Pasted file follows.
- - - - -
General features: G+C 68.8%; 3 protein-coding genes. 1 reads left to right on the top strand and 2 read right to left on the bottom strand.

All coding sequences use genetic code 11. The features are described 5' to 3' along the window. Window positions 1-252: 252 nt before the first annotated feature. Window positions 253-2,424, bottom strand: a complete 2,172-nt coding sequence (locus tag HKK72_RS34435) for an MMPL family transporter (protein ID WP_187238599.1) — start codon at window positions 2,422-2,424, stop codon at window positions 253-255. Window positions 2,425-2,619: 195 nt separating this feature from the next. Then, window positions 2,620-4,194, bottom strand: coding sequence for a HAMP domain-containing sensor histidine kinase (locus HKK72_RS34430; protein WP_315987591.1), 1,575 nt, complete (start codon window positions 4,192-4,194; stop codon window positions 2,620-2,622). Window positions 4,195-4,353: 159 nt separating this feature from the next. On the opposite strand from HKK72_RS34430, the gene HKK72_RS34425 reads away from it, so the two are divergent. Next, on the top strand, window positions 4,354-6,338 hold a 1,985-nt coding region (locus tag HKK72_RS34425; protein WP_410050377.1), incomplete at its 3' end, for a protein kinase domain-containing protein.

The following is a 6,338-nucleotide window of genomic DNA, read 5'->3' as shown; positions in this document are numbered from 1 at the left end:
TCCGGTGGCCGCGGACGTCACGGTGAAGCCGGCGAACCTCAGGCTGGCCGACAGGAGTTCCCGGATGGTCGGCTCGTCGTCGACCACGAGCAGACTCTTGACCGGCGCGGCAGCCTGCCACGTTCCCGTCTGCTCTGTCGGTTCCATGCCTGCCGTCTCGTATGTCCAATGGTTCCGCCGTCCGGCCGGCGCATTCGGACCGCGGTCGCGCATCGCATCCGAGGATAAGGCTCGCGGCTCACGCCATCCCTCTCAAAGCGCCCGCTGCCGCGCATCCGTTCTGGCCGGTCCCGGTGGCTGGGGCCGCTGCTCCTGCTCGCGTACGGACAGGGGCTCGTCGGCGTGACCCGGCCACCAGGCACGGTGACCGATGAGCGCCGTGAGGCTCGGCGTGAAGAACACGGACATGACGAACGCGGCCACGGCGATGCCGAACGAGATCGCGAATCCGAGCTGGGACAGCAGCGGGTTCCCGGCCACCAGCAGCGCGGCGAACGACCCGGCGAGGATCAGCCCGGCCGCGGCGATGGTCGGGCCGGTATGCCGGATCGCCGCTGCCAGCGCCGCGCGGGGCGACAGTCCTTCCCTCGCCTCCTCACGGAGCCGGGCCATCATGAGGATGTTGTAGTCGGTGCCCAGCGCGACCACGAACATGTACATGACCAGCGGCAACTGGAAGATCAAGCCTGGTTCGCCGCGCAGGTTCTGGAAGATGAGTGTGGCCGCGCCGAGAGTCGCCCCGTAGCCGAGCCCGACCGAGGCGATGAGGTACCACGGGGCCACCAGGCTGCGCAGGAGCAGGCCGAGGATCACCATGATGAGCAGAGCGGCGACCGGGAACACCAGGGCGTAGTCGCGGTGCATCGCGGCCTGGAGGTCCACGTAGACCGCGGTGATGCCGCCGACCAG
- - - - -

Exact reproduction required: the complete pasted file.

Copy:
General features: G+C 68.8%; 3 protein-coding genes. 1 reads left to right on the top strand and 2 read right to left on the bottom strand.

All coding sequences use genetic code 11. The features are described 5' to 3' along the window. Window positions 1-252: 252 nt before the first annotated feature. Window positions 253-2,424, bottom strand: a complete 2,172-nt coding sequence (locus tag HKK72_RS34435) for an MMPL family transporter (protein ID WP_187238599.1) — start codon at window positions 2,422-2,424, stop codon at window positions 253-255. Window positions 2,425-2,619: 195 nt separating this feature from the next. Then, window positions 2,620-4,194, bottom strand: coding sequence for a HAMP domain-containing sensor histidine kinase (locus HKK72_RS34430; protein WP_315987591.1), 1,575 nt, complete (start codon window positions 4,192-4,194; stop codon window positions 2,620-2,622). Window positions 4,195-4,353: 159 nt separating this feature from the next. On the opposite strand from HKK72_RS34430, the gene HKK72_RS34425 reads away from it, so the two are divergent. Next, on the top strand, window positions 4,354-6,338 hold a 1,985-nt coding region (locus tag HKK72_RS34425; protein WP_410050377.1), incomplete at its 3' end, for a protein kinase domain-containing protein.

The following is a 6,338-nucleotide window of genomic DNA, read 5'->3' as shown; positions in this document are numbered from 1 at the left end:
TCCGGTGGCCGCGGACGTCACGGTGAAGCCGGCGAACCTCAGGCTGGCCGACAGGAGTTCCCGGATGGTCGGCTCGTCGTCGACCACGAGCAGACTCTTGACCGGCGCGGCAGCCTGCCACGTTCCCGTCTGCTCTGTCGGTTCCATGCCTGCCGTCTCGTATGTCCAATGGTTCCGCCGTCCGGCCGGCGCATTCGGACCGCGGTCGCGCATCGCATCCGAGGATAAGGCTCGCGGCTCACGCCATCCCTCTCAAAGCGCCCGCTGCCGCGCATCCGTTCTGGCCGGTCCCGGTGGCTGGGGCCGCTGCTCCTGCTCGCGTACGGACAGGGGCTCGTCGGCGTGACCCGGCCACCAGGCACGGTGACCGATGAGCGCCGTGAGGCTCGGCGTGAAGAACACGGACATGACGAACGCGGCCACGGCGATGCCGAACGAGATCGCGAATCCGAGCTGGGACAGCAGCGGGTTCCCGGCCACCAGCAGCGCGGCGAACGACCCGGCGAGGATCAGCCCGGCCGCGGCGATGGTCGGGCCGGTATGCCGGATCGCCGCTGCCAGCGCCGCGCGGGGCGACAGTCCTTCCCTCGCCTCCTCACGGAGCCGGGCCATCATGAGGATGTTGTAGTCGGTGCCCAGCGCGACCACGAACATGTACATGACCAGCGGCAACTGGAAGATCAAGCCTGGTTCGCCGCGCAGGTTCTGGAAGATGAGTGTGGCCGCGCCGAGAGTCGCCCCGTAGCCGAGCCCGACCGAGGCGATGAGGTACCACGGGGCCACCAGGCTGCGCAGGAGCAGGCCGAGGATCACCATGATGAGCAGAGCGGCGACCGGGAACACCAGGGCGTAGTCGCGGTGCATCGCGGCCTGGAGGTCCACGTAGACCGCGGTGATGCCGCCGACCAG